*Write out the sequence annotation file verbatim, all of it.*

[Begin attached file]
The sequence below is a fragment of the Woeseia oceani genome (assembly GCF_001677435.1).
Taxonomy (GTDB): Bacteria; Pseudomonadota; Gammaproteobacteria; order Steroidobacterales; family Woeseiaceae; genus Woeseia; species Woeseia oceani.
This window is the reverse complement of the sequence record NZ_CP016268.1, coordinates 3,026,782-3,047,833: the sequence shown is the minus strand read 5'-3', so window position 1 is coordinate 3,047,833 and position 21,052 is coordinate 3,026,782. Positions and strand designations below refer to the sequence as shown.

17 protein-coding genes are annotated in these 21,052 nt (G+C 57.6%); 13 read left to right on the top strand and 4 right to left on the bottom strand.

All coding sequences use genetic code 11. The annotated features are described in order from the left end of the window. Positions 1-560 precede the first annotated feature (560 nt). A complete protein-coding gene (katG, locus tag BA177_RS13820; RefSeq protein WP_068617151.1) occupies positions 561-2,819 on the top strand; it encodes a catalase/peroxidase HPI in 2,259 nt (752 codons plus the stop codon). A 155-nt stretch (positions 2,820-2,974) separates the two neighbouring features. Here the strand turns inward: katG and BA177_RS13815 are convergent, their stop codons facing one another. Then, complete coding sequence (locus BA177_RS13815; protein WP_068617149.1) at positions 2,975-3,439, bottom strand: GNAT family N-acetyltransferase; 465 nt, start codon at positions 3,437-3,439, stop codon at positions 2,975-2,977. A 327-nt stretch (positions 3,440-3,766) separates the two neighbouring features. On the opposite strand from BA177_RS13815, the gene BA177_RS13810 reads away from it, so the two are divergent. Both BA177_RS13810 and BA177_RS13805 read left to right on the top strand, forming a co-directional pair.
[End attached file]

The sequence below is a fragment of the Woeseia oceani genome (assembly GCF_001677435.1).
Taxonomy (GTDB): Bacteria; Pseudomonadota; Gammaproteobacteria; order Steroidobacterales; family Woeseiaceae; genus Woeseia; species Woeseia oceani.
This window is the reverse complement of the sequence record NZ_CP016268.1, coordinates 3,026,782-3,047,833: the sequence shown is the minus strand read 5'-3', so window position 1 is coordinate 3,047,833 and position 21,052 is coordinate 3,026,782. Positions and strand designations below refer to the sequence as shown.

17 protein-coding genes are annotated in these 21,052 nt (G+C 57.6%); 13 read left to right on the top strand and 4 right to left on the bottom strand.

All coding sequences use genetic code 11. The annotated features are described in order from the left end of the window. Positions 1-560 precede the first annotated feature (560 nt). A complete protein-coding gene (katG, locus tag BA177_RS13820; RefSeq protein WP_068617151.1) occupies positions 561-2,819 on the top strand; it encodes a catalase/peroxidase HPI in 2,259 nt (752 codons plus the stop codon). A 155-nt stretch (positions 2,820-2,974) separates the two neighbouring features. Here the strand turns inward: katG and BA177_RS13815 are convergent, their stop codons facing one another. Then, complete coding sequence (locus BA177_RS13815; protein WP_068617149.1) at positions 2,975-3,439, bottom strand: GNAT family N-acetyltransferase; 465 nt, start codon at positions 3,437-3,439, stop codon at positions 2,975-2,977. A 327-nt stretch (positions 3,440-3,766) separates the two neighbouring features. On the opposite strand from BA177_RS13815, the gene BA177_RS13810 reads away from it, so the two are divergent. Both BA177_RS13810 and BA177_RS13805 read left to right on the top strand, forming a co-directional pair.